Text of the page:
Th17 cells have been implicated in the response to a number of pathogens and we show here that both CD4 and CD8 IL-17-secreting cells can be detected in the lungs of mice responding to influenza A infection. Somewhat higher levels of IL-17-secreting cells were seen in the secondary response to influenza (data not shown).
We speculate that Tc17 cells represent highly differentiated effector cells that are recruited to the lung during a pulmonary infection.
The injection of blocking Abs to IL-17 enhanced weight loss and diminished survival in response to lethal heterosubtypic challenge, suggesting that IL-17 plays some role in protection. The blocking of IL-17A does not block IL-17F or IL-22 and it may be that these factors can make up for the lack of IL-17A.
IL-17-secreting CD8 effector T cells can be generated in vitro using similar strategies to those used to generate Th17 effectors. In critical experiments, we used cell-sorted naive CD44low populations as our starting cell population, but in other experiments using unselected CD8 there were only modest differences in the resulting population. Tc17 prepared from naive cells had higher levels of IL-17-secreting cells and lower levels of IFN-γ and granzyme B. They were devoid of message for IL-22, which we presume must be derived from effectors derived from memory cells. We used a basic mixture of cytokines modeled after studies with CD4 T cells, including IL-1β, IL-6, and TGF-β with additional IL-2 and Abs to IL-4 and IFN-γ, two cytokines that had been shown to be inhibitory to the development of Th17. In later studies, we omitted IL-2 and added Ab to IL-2 which improved yields. The inclusion of IL-21 appeared to be crucial and enhanced proliferation and the development of the capacity to secrete IL-17 upon restimulation. The addition of IL-23, either in the presence or absence, of IL-21, led to only a modest improvement in yield and differentiation.
RA has been shown to antagonize the effect of TGF-β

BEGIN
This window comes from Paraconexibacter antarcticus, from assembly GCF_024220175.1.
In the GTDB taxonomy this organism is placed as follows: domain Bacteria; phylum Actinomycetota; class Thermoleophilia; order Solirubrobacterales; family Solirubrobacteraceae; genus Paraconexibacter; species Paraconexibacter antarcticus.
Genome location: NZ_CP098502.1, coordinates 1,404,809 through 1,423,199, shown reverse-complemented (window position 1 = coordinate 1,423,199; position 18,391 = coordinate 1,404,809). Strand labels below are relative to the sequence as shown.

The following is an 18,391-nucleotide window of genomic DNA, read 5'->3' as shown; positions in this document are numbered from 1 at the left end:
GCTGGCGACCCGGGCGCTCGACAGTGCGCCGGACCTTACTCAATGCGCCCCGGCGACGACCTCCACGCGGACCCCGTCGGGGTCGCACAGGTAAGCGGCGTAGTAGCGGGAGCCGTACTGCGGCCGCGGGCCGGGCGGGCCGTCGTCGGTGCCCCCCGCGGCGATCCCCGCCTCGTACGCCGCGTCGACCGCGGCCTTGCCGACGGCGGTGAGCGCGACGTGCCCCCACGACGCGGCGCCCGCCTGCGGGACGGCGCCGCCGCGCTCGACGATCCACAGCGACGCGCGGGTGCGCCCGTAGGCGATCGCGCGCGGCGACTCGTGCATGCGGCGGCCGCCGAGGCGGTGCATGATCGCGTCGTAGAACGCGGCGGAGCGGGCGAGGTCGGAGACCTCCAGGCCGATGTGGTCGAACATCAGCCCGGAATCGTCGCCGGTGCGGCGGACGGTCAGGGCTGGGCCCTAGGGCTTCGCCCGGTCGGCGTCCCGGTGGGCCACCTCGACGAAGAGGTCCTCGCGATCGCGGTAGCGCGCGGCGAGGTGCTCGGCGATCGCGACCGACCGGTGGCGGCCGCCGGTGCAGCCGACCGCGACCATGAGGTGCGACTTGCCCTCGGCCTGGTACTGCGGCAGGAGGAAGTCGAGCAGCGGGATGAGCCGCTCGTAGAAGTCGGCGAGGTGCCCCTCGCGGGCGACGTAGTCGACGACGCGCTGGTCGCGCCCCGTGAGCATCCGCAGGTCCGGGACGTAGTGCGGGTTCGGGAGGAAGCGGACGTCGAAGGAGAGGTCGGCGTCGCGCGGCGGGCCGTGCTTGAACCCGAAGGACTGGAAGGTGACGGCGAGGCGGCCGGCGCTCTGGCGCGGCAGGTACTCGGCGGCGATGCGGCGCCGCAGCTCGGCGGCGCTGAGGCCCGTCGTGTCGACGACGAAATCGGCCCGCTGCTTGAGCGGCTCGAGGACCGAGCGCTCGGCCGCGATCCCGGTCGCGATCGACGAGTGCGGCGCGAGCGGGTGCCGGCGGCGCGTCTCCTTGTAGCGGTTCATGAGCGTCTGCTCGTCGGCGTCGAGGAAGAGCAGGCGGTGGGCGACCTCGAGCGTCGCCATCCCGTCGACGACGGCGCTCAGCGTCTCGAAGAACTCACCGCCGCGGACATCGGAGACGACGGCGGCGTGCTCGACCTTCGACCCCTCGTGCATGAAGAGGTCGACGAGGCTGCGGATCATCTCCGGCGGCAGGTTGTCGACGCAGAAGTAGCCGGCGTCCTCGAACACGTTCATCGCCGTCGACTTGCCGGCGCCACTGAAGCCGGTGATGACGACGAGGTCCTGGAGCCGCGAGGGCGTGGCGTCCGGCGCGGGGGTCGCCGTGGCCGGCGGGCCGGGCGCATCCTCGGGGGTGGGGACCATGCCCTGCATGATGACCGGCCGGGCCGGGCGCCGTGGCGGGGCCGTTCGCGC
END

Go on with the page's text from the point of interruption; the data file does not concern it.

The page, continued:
in the generation of Th17 effectors (41
). In our studies here, we found that the addition of the RA inhibitor LE540 had relatively little effect (data not shown). Dendritic cells from MedLN (used in the Mucida study (41
)) have been shown to secrete RA (63
) and it seems likely that the lack of effect in our studies is due to the fact that we used LPS-stimulated B cells for Ag presentation, which we presume secrete no RA. IFN-γ
and IL-4 inhibit Th17 generation by directing development toward Th1 or Th2 effectors (12
) and we found that the yield of Tc17 effectors was significantly increased when effectors were generated using CD8 T cells from IFN-γ
-deficient rather than wild-type OT-1 mice when effectors were prepared from unselected CD8 cells. In other experiments (data not shown), we found that the T cells had already differentiated into IL-17-producing cells in the first 2 days of incubation and their messenger RNA expression was almost the same as day 4 Tc17 effector cells. The number of Tc17 effector cells expanded linearly through days 2–5 with a similar ratio fraction of IL-17-secreting cells.
The cell surface phenotype of the Tc17 effector population was very similar to that of Tc1 and Tc2 effectors. CD25, CD44, and CD69 were all up-regulated. CD62L was down-regulated as in Tc1 and Tc2 but expression was unusually low. We have previously shown that only the most highly differentiated, CD62Llow
) or CD8 (65
) effectors migrate to the lung and the finding here supports the idea that this is also true for Tc17 cells.